The book’s seventh and best chapter is a lucid exposition of the devotion paid to women as wives, mothers, and martyrs of the movement. White power submitted itself to a blinding cult of faith and family centered on the female body: Belew describes a 1985 Aryan Nations illustration, drawn by a woman, of “a blond and blue-eyed Mary, Joseph, and infant Jesus surrounded by white-robed Klansmen on one side of the manger and uniformed neo-Nazis on the other.” She recognizes the consonance of such visions of femininity with contemporary arguments about the place of women in American society and, better still, highlights the historical link between sexual and racial hierarchy: “American white supremacy had long depended upon the policing of white women’s bodies. In order to propagate a white race, white women had to bear white children.”

Had such penetrating statements regarding the relationship of women to whiteness been matched in other chapters by assessments of the relationship of whiteness to the world, Bring the War Home would have been more than necessary; it would have been definitive. Yet Belew’s social analysis and historical frame are ultimately too narrow to explain the movement’s reach and persistence. Though she places the Vietnam War at the center of her story, she fails to spell out the ties between domestic white supremacy and US imperialism. Near the end of the book, Belew posits that the existence of the white power movement indicates that racism was not abolished after the civil rights era, that right-wing threats to a liberal society have yet to abate. The road to progress, it seems, can still be blocked off by a rented U-Haul bulging with ammonium nitrate.

But to accept the white power movement’s own dichotomy between the American government and a violent revolutionary movement committed to overthrowing that government—to oppose the System and the Order too absolutely—is to overlook the obvious parallels between the two. For all its anti-statist rhetoric, white power has imitated American militarism with great fidelity: As Belew observes, “the Order’s strategy came entirely from U.S. Army training manuals and books about U.S. military strategy.” Then and now, the white power movement has had significant success in recruiting active-duty soldiers to its cause. Belew notes this paradox, but her inability to fully recognize its source speaks to the limitations of her history.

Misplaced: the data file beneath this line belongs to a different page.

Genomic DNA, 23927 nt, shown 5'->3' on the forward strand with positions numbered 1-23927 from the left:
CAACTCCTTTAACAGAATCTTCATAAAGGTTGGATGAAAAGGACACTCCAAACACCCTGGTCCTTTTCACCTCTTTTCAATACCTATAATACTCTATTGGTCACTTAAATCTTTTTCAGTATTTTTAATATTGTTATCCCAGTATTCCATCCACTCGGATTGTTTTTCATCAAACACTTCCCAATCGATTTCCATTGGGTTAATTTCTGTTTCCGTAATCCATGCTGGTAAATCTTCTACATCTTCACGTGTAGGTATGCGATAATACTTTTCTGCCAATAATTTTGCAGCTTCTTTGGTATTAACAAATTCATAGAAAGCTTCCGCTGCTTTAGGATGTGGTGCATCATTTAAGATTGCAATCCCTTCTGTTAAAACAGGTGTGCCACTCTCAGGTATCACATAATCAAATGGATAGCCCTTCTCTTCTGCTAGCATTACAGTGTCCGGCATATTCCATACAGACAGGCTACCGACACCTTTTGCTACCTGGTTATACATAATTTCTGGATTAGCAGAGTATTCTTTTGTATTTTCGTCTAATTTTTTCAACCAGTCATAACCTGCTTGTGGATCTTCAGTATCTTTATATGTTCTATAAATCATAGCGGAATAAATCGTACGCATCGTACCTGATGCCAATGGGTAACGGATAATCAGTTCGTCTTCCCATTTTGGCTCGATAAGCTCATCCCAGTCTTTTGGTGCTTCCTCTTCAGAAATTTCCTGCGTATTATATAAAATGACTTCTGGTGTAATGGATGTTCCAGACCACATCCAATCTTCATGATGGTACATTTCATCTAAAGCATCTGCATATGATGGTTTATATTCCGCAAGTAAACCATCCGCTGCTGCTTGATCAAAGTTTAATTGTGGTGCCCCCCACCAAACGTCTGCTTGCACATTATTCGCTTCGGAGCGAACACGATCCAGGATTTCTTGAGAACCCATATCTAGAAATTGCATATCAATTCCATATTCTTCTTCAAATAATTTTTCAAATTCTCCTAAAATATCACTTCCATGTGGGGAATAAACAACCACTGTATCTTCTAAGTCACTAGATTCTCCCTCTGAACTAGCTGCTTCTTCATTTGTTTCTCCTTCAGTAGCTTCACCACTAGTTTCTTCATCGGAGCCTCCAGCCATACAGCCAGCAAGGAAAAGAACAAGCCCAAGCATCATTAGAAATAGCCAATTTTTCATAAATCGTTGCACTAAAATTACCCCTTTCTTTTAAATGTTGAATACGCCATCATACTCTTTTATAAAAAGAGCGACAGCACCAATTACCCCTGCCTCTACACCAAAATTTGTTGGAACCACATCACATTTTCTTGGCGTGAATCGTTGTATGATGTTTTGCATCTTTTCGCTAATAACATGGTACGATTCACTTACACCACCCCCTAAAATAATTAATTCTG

In 1980, not long before the founding of the Order, James Baldwin made the true and simple claim that “white is a metaphor for power.” All the same, “white power” could only emerge as a revolutionary slogan once some measure of dissonance had crept between its terms. White is a metaphor for power, but the face of power is no longer exclusively white, and in fact has been growing less white by the day for many decades. The subjects of Belew’s book are marginal but not anomalous; you could call them first responders. Among whites, it is no longer a fringe that finds itself ranting against a system rigged, still quite substantially, in their favor. Angry fantasies of restoration prevail; the ludicrous, redundant evil of white American power sprawls, naked and spread-eagle, before a planet recoiling at its capacity to ruin everything and its inability to rule anything, itself least of all. What does the Trump administration signify, if not that the Order is the System, and that both are past redemption? The Turner Diaries concludes with its protagonist preparing to fly a nuclear bomb into the Pentagon. White power was always going to end in suicide, with a schizoid weapon in revolt against its master. It’s the collateral damage that remains an open question—or at least it would be nice to think so.

Frank Guan is a writer in New York.